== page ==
If these allegations of vote-buying are true, it would mean not only that the PRI is up to its old corrupt ways but also that a substantial percentage of Mexicans are susceptible to its tactics and may be further persuaded into facilitating the return of an autocratic regime. On the other hand, it also would mean that not all of the 38 percent who voted for Peña Nieto are serious supporters and that such supporters are far outnumbered by dissidents — or, at the very least, apathetics unlikely to rush to his defense should foul play become apparent.
Moreover, Peña Nieto must contend with the vocal and openly hostile outcries of the formidable student protest movement #YoSoy132. Tens of thousands of students, angry at Mexico’s entrenched political powers, organized mass demonstrations against Peña Nieto and established a presence on social media networks. The youth vote was important in the race; there are 24 million voters under age 30. Comprising nearly a third of the electorate, they have the potential to possess considerable clout throughout the coming term. They also, however, have the lowest level of political engagement, with the ages between 20 and 24 being the least likely group to vote.8 This made it difficult for YoSoy132 to influence the election’s outcome, or to be taken seriously as a change agent. Nevertheless, even those who see the movement as immature and unfocused hope that YoSoy132 will become a check and balance on Peña Nieto’s government.9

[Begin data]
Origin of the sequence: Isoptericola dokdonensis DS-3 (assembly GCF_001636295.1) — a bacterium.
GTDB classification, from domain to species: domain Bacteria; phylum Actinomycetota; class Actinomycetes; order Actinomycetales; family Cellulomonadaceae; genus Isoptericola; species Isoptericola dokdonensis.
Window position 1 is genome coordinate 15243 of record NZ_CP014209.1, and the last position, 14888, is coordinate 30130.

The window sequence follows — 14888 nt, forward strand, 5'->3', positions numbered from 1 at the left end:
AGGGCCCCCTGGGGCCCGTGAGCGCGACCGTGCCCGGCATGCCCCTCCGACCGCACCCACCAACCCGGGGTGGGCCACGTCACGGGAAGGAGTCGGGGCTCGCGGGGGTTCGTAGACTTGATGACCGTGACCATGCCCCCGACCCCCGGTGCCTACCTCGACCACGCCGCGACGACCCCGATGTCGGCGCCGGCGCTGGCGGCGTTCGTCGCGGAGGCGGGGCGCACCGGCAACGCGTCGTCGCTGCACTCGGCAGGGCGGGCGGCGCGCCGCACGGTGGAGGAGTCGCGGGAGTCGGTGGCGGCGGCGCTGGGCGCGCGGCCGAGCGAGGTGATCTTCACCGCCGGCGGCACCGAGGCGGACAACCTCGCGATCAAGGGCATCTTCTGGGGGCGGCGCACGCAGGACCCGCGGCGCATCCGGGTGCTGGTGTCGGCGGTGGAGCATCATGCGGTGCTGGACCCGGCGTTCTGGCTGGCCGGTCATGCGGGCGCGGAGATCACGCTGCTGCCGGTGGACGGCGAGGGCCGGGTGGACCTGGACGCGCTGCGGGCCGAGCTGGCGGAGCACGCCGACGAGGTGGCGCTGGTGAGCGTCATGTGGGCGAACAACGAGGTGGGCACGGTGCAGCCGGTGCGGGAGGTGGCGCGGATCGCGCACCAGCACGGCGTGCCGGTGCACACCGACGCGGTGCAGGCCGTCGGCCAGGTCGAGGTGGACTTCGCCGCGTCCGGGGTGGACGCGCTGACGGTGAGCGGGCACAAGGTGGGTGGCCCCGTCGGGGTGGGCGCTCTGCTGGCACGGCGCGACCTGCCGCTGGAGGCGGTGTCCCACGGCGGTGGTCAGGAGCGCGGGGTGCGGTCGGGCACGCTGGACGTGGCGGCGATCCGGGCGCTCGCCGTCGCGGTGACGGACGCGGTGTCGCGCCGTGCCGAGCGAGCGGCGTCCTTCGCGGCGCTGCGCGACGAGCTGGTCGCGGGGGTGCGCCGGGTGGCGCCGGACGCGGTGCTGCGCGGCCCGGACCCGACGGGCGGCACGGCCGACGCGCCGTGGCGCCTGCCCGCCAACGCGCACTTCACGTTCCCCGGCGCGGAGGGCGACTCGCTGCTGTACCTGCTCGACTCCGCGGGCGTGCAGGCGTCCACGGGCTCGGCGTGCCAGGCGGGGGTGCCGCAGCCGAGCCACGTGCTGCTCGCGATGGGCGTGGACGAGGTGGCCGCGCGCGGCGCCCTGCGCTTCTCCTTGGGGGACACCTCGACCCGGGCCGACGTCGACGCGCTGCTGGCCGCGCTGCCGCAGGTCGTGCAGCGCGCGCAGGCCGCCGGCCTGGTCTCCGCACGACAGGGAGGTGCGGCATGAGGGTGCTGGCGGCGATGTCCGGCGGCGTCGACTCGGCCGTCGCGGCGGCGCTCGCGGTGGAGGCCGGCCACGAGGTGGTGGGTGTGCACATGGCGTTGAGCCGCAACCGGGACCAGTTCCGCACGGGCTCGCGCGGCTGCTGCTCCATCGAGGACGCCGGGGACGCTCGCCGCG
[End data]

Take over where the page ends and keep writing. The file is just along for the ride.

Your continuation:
Disenfranchisement and Voter Fraud
Officials have called this year’s election the most transparent election in Mexico’s history — this, however, should be read more as statement of the outright corruption of past elections rather than an assertion of the honest legitimacy of the election at hand. Despite tighter oversight and strengthened laws to ensure clean elections, analysts say the election remained vulnerable to many of the dirty tricks that flourished during PRI rule.10
Taking a page from the PRI’s old playbook, all three parties bused voters to the polls on election day and gave them meals or other perks along the way. Another reported ploy is for voters to take a picture of their marked ballot with a cell phone and later show it to party operatives in return for cash.11 “We continue to have elections that have serious problems in terms of legality, equality of access,” said John M. Ackerman, a law professor in Mexico City who has written about the country’s election laws.12